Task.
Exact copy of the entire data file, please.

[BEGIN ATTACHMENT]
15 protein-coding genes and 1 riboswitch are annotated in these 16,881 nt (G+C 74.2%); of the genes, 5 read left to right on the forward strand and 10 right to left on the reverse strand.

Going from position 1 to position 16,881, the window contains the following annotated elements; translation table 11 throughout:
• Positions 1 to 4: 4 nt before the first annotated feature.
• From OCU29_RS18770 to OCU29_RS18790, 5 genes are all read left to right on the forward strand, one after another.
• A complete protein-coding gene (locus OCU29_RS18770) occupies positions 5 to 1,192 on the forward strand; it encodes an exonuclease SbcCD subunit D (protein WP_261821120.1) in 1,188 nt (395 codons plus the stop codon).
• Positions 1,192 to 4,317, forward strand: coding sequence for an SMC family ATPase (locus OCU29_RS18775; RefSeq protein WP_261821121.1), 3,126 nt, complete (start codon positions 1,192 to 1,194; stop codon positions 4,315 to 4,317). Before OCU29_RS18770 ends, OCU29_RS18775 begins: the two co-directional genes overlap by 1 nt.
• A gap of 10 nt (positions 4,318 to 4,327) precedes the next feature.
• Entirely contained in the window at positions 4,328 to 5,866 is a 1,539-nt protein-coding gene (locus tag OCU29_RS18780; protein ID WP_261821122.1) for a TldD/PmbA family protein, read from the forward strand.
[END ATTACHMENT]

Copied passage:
15 protein-coding genes and 1 riboswitch are annotated in these 16,881 nt (G+C 74.2%); of the genes, 5 read left to right on the forward strand and 10 right to left on the reverse strand.

Going from position 1 to position 16,881, the window contains the following annotated elements; translation table 11 throughout:
• Positions 1 to 4: 4 nt before the first annotated feature.
• From OCU29_RS18770 to OCU29_RS18790, 5 genes are all read left to right on the forward strand, one after another.
• A complete protein-coding gene (locus OCU29_RS18770) occupies positions 5 to 1,192 on the forward strand; it encodes an exonuclease SbcCD subunit D (protein WP_261821120.1) in 1,188 nt (395 codons plus the stop codon).
• Positions 1,192 to 4,317, forward strand: coding sequence for an SMC family ATPase (locus OCU29_RS18775; RefSeq protein WP_261821121.1), 3,126 nt, complete (start codon positions 1,192 to 1,194; stop codon positions 4,315 to 4,317). Before OCU29_RS18770 ends, OCU29_RS18775 begins: the two co-directional genes overlap by 1 nt.
• A gap of 10 nt (positions 4,318 to 4,327) precedes the next feature.
• Entirely contained in the window at positions 4,328 to 5,866 is a 1,539-nt protein-coding gene (locus tag OCU29_RS18780; protein ID WP_261821122.1) for a TldD/PmbA family protein, read from the forward strand.